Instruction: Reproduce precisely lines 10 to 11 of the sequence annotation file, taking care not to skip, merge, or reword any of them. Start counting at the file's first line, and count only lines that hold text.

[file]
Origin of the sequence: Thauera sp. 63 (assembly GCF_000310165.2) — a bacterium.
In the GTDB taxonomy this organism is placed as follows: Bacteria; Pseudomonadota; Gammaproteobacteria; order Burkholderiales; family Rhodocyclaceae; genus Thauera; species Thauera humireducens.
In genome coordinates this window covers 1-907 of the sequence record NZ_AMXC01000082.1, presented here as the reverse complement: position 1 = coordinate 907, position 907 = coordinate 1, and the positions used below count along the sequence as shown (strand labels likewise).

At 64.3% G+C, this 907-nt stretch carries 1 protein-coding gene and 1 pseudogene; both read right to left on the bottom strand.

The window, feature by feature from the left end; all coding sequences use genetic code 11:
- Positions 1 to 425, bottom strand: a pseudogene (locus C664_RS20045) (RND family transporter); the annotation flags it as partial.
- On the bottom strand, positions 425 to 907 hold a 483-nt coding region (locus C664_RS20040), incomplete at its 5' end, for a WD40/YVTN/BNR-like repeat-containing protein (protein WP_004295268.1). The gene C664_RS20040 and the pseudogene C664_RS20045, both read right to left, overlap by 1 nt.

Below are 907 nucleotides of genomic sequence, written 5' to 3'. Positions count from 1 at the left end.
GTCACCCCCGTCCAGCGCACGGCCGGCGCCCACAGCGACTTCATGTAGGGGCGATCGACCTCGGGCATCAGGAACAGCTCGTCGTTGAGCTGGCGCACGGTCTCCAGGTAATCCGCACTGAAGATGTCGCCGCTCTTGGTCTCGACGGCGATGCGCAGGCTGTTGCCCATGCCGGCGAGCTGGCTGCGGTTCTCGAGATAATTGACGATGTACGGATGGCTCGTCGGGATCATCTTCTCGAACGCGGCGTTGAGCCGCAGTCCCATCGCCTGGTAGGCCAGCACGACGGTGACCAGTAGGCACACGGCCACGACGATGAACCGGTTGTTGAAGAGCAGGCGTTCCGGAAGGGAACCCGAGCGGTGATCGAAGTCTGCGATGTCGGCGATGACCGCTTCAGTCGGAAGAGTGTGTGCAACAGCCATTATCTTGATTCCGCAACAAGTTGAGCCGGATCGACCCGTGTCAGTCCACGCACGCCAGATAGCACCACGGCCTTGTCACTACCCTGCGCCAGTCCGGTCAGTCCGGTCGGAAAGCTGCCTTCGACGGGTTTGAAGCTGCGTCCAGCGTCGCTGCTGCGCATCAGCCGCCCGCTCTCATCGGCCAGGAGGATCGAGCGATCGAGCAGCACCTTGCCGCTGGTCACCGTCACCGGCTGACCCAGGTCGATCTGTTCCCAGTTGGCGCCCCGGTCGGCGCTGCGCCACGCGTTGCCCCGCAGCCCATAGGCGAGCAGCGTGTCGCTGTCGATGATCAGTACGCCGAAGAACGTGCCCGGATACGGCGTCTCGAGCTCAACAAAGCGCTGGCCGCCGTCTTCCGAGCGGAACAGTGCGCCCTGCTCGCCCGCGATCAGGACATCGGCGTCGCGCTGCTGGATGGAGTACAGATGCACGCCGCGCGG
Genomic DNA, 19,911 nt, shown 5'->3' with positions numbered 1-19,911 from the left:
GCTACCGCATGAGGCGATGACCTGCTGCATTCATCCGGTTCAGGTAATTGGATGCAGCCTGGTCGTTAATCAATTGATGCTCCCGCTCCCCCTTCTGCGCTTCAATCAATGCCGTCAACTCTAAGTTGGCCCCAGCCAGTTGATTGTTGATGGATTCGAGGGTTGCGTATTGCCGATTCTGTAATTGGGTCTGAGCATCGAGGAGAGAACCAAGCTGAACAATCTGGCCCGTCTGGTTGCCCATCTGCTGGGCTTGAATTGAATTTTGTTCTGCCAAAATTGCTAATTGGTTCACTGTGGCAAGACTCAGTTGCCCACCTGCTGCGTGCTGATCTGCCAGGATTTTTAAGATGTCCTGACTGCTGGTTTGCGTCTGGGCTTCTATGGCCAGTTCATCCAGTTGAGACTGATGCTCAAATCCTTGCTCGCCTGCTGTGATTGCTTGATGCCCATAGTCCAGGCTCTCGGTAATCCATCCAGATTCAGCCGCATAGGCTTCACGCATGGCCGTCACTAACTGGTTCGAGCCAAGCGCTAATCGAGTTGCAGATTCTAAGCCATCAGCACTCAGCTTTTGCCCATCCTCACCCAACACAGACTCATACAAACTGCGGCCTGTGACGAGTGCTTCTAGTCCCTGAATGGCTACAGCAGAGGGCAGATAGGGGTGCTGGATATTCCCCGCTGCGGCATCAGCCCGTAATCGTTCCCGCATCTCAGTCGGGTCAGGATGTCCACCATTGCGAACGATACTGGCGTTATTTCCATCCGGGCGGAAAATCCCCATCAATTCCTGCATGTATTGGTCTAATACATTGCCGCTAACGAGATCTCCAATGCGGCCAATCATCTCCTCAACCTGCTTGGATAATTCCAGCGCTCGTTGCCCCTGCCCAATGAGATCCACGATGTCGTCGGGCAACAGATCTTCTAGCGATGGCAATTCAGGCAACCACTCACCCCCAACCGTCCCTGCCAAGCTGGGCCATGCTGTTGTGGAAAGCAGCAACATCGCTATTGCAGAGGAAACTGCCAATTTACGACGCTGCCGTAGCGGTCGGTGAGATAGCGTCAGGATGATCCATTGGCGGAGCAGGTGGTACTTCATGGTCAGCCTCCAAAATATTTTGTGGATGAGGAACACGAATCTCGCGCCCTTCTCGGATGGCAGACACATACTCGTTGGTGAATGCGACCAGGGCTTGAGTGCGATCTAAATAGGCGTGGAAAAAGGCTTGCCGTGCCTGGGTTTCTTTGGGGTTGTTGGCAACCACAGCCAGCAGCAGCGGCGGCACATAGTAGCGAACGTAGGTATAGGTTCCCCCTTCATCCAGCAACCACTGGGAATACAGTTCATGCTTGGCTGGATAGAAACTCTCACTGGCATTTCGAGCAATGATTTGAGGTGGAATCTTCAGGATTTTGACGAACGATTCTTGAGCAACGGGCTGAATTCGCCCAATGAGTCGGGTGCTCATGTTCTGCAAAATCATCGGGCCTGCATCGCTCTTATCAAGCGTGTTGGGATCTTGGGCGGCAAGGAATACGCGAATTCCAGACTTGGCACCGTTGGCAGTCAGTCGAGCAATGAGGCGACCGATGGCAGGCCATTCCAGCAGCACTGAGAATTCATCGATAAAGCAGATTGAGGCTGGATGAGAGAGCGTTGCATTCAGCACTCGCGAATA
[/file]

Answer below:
Genomic DNA, 19,911 nt, shown 5'->3' with positions numbered 1-19,911 from the left:
GCTACCGCATGAGGCGATGACCTGCTGCATTCATCCGGTTCAGGTAATTGGATGCAGCCTGGTCGTTAATCAATTGATGCTCCCGCTCCCCCTTCTGCGCTTCAATCAATGCCGTCAACTCTAAGTTGGCCCCAGCCAGTTGATTGTTGATGGATTCGAGGGTTGCGTATTGCCGATTCTGTAATTGGGTCTGAGCATCGAGGAGAGAACCAAGCTGAACAATCTGGCCCGTCTGGTTGCCCATCTGCTGGGCTTGAATTGAATTTTGTTCTGCCAAAATTGCTAATTGGTTCACTGTGGCAAGACTCAGTTGCCCACCTGCTGCGTGCTGATCTGCCAGGATTTTTAAGATGTCCTGACTGCTGGTTTGCGTCTGGGCTTCTATGGCCAGTTCATCCAGTTGAGACTGATGCTCAAATCCTTGCTCGCCTGCTGTGATTGCTTGATGCCCATAGTCCAGGCTCTCGGTAATCCATCCAGATTCAGCCGCATAGGCTTCACGCATGGCCGTCACTAACTGGTTCGAGCCAAGCGCTAATCGAGTTGCAGATTCTAAGCCATCAGCACTCAGCTTTTGCCCATCCTCACCCAACACAGACTCATACAAACTGCGGCCTGTGACGAGTGCTTCTAGTCCCTGAATGGCTACAGCAGAGGGCAGATAGGGGTGCTGGATATTCCCCGCTGCGGCATCAGCCCGTAATCGTTCCCGCATCTCAGTCGGGTCAGGATGTCCACCATTGCGAACGATACTGGCGTTATTTCCATCCGGGCGGAAAATCCCCATCAATTCCTGCATGTATTGGTCTAATACATTGCCGCTAACGAGATCTCCAATGCGGCCAATCATCTCCTCAACCTGCTTGGATAATTCCAGCGCTCGTTGCCCCTGCCCAATGAGATCCACGATGTCGTCGGGCAACAGATCTTCTAGCGATGGCAATTCAGGCAACCACTCACCCCCAACCGTCCCTGCCAAGCTGGGCCATGCTGTTGTGGAAAGCAGCAACATCGCTATTGCAGAGGAAACTGCCAATTTACGACGCTGCCGTAGCGGTCGGTGAGATAGCGTCAGGATGATCCATTGGCGGAGCAGGTGGTACTTCATGGTCAGCCTCCAAAATATTTTGTGGATGAGGAACACGAATCTCGCGCCCTTCTCGGATGGCAGACACATACTCGTTGGTGAATGCGACCAGGGCTTGAGTGCGATCTAAATAGGCGTGGAAAAAGGCTTGCCGTGCCTGGGTTTCTTTGGGGTTGTTGGCAACCACAGCCAGCAGCAGCGGCGGCACATAGTAGCGAACGTAGGTATAGGTTCCCCCTTCATCCAGCAACCACTGGGAATACAGTTCATGCTTGGCTGGATAGAAACTCTCACTGGCATTTCGAGCAATGATTTGAGGTGGAATCTTCAGGATTTTGACGAACGATTCTTGAGCAACGGGCTGAATTCGCCCAATGAGTCGGGTGCTCATGTTCTGCAAAATCATCGGGCCTGCATCGCTCTTATCAAGCGTGTTGGGATCTTGGGCGGCAAGGAATACGCGAATTCCAGACTTGGCACCGTTGGCAGTCAGTCGAGCAATGAGGCGACCGATGGCAGGCCATTCCAGCAGCACTGAGAATTCATCGATAAAGCAGATTGAGGCTGGATGAGAGAGCGTTGCATTCAGCACTCGCGAATA